When I first watched John Cassavetes' Shadows about a year ago, I rightfully wrote that it was spontaneous, ahead-of-its-time, awkward, and unpolished. However, I also wrongfully compared it to Altman, Allen, and Scorsese, none of whom even begin to match what Cassavetes is doing in his debut film. Like in Altman films, the dialogue overlaps, but unlike in Altman films, the overlap is not calculated as being part of a style or aesthetic, and it serves a function of directing your attention to multiple things at once (think the dance hall scene early on in the film). Altman still maps his scenes with clear focal points, the surrounding noise intended to locate his main attractions in 'true-to-life' situations. I compared Cassavetes' Manhattan to Allen's, again a gross miscalculation. Allen's New York is cultured and upscale, populated by neurotic intellectuals with easily pinpointed psychological issues. There is no place in Allen's filmography for grime or poverty or ramshackle apartments. Shadows depicts a more subterranean New York, one of bad nightclubs and damp courtyards and overcrowded streets. Scorsese may offer the best point of comparison, if only because Cassavetes exerts a more clear influence on him than the other two, and yet Scorsese's vulgar naturalism serves a far more holistic and deterministic function than Cassavetes', which is always employed as a means of penetrating his unclassifiable and unpredictable characters.

On viewing Shadows a second time I realized that I cared far less about its aesthetic merits than I did the first time: the telephoto street views, the jazz solos, and overall 'look' of the film meant far less to me than did the strength of the performances. When before I admired the film for being open-ended, now I realize that there is no real narrative that makes such a clarification necessary. The entire film is loose, freeform, devoid of linearity or purpose, and all that exists is undefined and undefinable characters undergoing crises of self that are beyond heartbreaking. When before I felt compelled to judge Tony for his racism, which causes him to reject Lelia and propels her into emotional hardness, I now found myself feeling his confusion, disillusionment and awkwardness in the face of what is undoubtedly a striking revelation, that Lelia is, in spite of her appearance, not white. I viewed him as another character in the ensemble rather than as an intruder or negative supporting player. Likewise, I found more to understand in the rest of the characters and their complicated performances. Overall, I felt an accumulation of raw experience that excited and stimulated me, and the prior conception I had of it as a loose, jazzy, independent experiment fell apart entirely. A Woman Under the Influence and The Killing of a Chinese Bookie have taught me that forming conceptions of Cassavetes films is fruitless work.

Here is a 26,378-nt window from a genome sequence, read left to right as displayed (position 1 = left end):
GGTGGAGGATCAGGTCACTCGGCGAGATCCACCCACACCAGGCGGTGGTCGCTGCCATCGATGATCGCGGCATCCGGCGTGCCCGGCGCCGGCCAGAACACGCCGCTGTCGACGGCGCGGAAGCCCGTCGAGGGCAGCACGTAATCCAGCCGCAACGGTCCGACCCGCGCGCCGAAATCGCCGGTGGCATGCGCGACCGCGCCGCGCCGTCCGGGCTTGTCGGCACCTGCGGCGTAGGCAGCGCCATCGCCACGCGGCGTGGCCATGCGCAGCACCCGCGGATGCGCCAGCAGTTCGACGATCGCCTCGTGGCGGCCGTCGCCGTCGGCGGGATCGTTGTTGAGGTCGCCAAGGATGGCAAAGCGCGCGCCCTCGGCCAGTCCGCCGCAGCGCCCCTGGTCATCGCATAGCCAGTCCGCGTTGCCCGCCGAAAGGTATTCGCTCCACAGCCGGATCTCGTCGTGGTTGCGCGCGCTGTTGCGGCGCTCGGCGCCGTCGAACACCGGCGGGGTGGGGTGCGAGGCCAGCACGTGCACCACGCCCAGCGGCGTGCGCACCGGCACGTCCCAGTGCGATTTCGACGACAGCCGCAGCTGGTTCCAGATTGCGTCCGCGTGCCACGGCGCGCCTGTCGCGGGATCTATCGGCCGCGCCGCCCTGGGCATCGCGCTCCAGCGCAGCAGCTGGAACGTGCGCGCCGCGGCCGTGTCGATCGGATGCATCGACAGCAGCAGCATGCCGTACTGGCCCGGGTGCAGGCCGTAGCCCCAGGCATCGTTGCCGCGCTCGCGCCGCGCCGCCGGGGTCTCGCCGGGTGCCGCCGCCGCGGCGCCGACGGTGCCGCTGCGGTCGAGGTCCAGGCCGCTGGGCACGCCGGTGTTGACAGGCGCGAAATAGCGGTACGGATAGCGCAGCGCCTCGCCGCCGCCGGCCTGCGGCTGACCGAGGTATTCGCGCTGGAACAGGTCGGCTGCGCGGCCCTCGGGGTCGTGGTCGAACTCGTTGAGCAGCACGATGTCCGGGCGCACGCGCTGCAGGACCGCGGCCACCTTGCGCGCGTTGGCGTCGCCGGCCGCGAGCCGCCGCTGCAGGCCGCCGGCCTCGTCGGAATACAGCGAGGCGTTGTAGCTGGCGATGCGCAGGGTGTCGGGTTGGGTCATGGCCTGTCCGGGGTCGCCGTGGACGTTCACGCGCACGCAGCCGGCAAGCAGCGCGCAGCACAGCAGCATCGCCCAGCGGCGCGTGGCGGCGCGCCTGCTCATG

Supplementing my viewing were the first sections of Ray Carney's book-length study of Cassavetes' films. Carney's devotion to Cassavetes is so passionate and exclusive that he finds himself unable to care for the rest of American cinema, which he consigns to an unwavering style that emphasizes fixed characters and transparent 'deep meanings.' Whereas most Hollywood films tell the audience what to think and how to feel, set tones and moods and emotional cues, and strive for legibility at all costs, Cassavetes' films are about shifting surfaces and frenetic behavior, plotlessness and unpredictability. This dichotomy between two schools of cinema is unfortunately and self-evidently simplistic. Carney refers to Welles and Hitchcock over and over again. He claims this is because their films are the most viewed examples that illustrate his argument, but this leads to further difficulties. First, the reader gets the impression that Carney's understanding of Hollywood cinema is confined to a mere handful of canonized classics and well-publicized names. Carney is at pains to tell us that all of Hollywood operates on certain precepts, but fails to go outside his few meager examples. Even more grating is his insistence that both Welles and Hitchcock subscribe to this directorial philosophy, when he only seems to focus on Citizen Kane and Hitchcock's 50s period. Given that Welles's style changed drastically after traveling to Europe, Carney appears to be committing the cardinal sin of consigning the director to his most overpraised masterwork.

Thankfully, this polemic ends when he begins to write about Shadows, but while he has many important things to say about the film, he ends up returning to the same endless contrasts. Carney perpetually finds it necessary to prop up the rest of 'Hollywood cinema' as a negative image to illuminate Cassavetes' genius, and these comparisons prove tiresome. Even more repetitious is his inexhaustible arsenal of metaphors and explanations that emphasize the chasm between the self and its external representation, the clumsiness of his characters as they attempt to perform and express themselves, the ongoing process of revision and improvisation as the characters adjust and readjust to new events and surroundings, and various other iterations of what is essentially the same thing: the characters in Shadows have no fixed identity and are always changing. There comes a point where the reader wishes that Carney would write more about the specifics of the film, as opposed to Cassavetes' overarching philosophy and how this philosophy is so breathtaking and unique.